Lukashenko ready to accept Russian strategic nukes in Belarus

Lukashenko ready to accept Russian strategic nukes in Belarus
Credit: Wikimedia Commons

Belarusian President Alexander Lukashenko has announced that he is ready to welcome Russian strategic nuclear missiles on his country's territory, in addition to the tactical nuclear weapons that Moscow has already announced it is preparing to send to its closest ally.

Strategic nuclear weapons are significantly more powerful and have a far greater range than tactical or battlefield nukes.

"It will be necessary for [Russian President Vladimir] Putin and I to decide and introduce strategic weapons here, if necessary," Lukashenko said during his State of the Nation Address on Friday. "And they must understand this, the scoundrels there abroad, who today are trying to blow us up from the inside and from the outside."

In a wide-ranging speech, Lukashenko also blamed the US for inciting the war in Ukraine, and suggested that Russia would resort to using nuclear weapons if its leadership believed it faced defeat.

"As a result of the efforts of the United States and its satellites, a full-scale war has been unleashed in Ukraine," Lukashenko said. "A third world war with nuclear fires looms on the horizon."

He added: "It is impossible to defeat a nuclear power. If the Russian leadership understands that the situation threatens to cause Russia's disintegration, it will use the most terrible weapon. This cannot be allowed."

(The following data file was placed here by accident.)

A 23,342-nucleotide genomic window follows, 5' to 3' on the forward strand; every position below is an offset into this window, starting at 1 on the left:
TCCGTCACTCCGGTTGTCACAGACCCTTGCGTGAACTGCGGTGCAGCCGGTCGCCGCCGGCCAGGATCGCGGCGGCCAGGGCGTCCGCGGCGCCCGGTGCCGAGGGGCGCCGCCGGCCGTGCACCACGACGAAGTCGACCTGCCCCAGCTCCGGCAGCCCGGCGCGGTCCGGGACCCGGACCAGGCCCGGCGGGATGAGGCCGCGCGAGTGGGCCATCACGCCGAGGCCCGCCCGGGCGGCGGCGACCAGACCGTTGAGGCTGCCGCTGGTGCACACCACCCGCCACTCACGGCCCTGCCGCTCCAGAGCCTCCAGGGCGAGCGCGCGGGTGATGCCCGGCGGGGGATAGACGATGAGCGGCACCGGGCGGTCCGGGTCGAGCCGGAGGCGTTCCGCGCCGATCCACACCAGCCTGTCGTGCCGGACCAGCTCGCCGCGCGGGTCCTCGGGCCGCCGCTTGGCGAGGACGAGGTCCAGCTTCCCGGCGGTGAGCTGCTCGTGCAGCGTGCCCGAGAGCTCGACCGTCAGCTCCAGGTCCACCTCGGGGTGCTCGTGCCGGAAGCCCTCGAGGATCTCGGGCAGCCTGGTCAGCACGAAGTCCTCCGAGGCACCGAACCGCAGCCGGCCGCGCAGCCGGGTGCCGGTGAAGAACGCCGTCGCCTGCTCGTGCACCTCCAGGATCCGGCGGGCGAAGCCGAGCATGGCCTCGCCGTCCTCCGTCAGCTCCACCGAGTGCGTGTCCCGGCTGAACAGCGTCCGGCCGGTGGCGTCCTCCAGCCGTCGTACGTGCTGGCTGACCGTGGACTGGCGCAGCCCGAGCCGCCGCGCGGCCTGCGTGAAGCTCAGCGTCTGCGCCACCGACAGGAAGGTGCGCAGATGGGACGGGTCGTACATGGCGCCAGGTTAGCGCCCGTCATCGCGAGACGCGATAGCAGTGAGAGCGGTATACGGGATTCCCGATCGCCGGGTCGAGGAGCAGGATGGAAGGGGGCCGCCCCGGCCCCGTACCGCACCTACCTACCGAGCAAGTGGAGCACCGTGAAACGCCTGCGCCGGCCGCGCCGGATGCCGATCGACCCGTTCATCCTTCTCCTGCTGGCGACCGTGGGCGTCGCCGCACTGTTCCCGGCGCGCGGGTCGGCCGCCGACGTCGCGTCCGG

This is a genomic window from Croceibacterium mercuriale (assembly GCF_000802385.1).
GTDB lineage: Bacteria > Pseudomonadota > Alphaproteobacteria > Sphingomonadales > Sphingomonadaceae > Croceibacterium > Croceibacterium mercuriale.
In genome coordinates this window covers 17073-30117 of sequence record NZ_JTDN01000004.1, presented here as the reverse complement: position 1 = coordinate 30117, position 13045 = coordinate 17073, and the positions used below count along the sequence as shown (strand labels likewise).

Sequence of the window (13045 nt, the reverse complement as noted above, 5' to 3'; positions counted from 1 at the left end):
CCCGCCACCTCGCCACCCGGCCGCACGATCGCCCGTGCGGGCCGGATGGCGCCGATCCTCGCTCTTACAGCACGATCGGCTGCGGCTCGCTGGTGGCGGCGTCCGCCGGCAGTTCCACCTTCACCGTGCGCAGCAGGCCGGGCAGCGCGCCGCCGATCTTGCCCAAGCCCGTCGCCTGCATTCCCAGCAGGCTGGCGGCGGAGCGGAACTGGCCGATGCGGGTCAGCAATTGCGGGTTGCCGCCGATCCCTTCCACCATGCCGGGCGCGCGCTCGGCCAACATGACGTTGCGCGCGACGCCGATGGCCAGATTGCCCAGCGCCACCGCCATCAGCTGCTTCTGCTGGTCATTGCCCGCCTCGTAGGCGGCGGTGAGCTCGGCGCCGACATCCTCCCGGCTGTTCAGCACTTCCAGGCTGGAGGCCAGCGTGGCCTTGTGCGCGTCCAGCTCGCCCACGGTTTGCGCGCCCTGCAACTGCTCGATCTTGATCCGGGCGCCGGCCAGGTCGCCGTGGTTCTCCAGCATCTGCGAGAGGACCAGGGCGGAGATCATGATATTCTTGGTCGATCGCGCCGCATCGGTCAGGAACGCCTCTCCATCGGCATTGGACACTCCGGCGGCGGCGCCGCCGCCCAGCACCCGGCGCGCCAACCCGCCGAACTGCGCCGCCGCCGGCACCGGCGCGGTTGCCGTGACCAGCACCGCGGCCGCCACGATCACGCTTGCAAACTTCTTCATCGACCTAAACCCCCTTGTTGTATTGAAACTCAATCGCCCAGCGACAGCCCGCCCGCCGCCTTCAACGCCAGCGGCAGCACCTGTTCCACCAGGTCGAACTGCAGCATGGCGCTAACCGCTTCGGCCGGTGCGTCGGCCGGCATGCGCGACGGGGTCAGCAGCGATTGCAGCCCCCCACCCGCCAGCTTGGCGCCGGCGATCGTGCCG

Escalatory rhetoric

Lukashenko's comments follow Vladimir Putin's announcement last weekend that Russia would deploy tactical nuclear weapons in Belarus, stoking further fears of the war in Ukraine escalating into a full-scale confrontation between NATO and Russia.

Putin's announcement was not the first time that the Russian leader has ratcheted up nuclear tensions between Russia and the West since launching his country's full-scale invasion of Ukraine in February last year.

Last month, Putin suspended his country's participation in the New Start Treaty, the last remaining bilateral nuclear weapons agreement between Russia and the US — a decision that was condemned as "completely reckless" by the International Campaign to Abolish Nuclear Weapons (ICAN).

Similarly, last December Putin refused to rule out Russia's first use of nuclear weapons in the event of a full-scale war with the West. In October, he also personally oversaw Russia's annual nuclear exercises which involved, according to Defence Minister Sergei Shoigu, preparation for a "massive nuclear strike by [Russia's] strategic nuclear forces" on Western territory.

Furthermore, in a speech delivered on the eve of the invasion last year, Putin explicitly threatened "those who may be tempted to interfere" in Russia's efforts to subjugate Ukraine with "consequences such as you have never seen in your entire history". Several days later, he put Russia's nuclear forces on "special alert", alarming numerous Western nuclear experts.

Suggesting a ceasefire

At one point, Lukashenko offered to act as a mediator to help implement a ceasefire in Ukraine. "I'll take the risk of offering to stop the fighting [in Ukraine], without the right to move equipment and regroup troops," he said.

However, he also warned that "if the West once again tries to use the pause to strengthen its positions by deception, then Russia is obliged to use all the power of the military-industrial complex and the army to prevent the escalation of the conflict — both phosphorus ammunition, depleted uranium, and enriched uranium."

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In subsequent remarks, Kremlin spokesperson Dmitry Peskov informed reporters that Russia was aware of Lukashenko's offer to negotiate a ceasefire and that Putin would discuss it further with him next week. However, Peskov also explicitly affirmed that Russia's "goals" in Ukraine could only be achieved through military means.

"In terms of Ukraine, nothing is changing, the special military operation is continuing because today that is the only means in front of us to achieve our goals," Peskov said.

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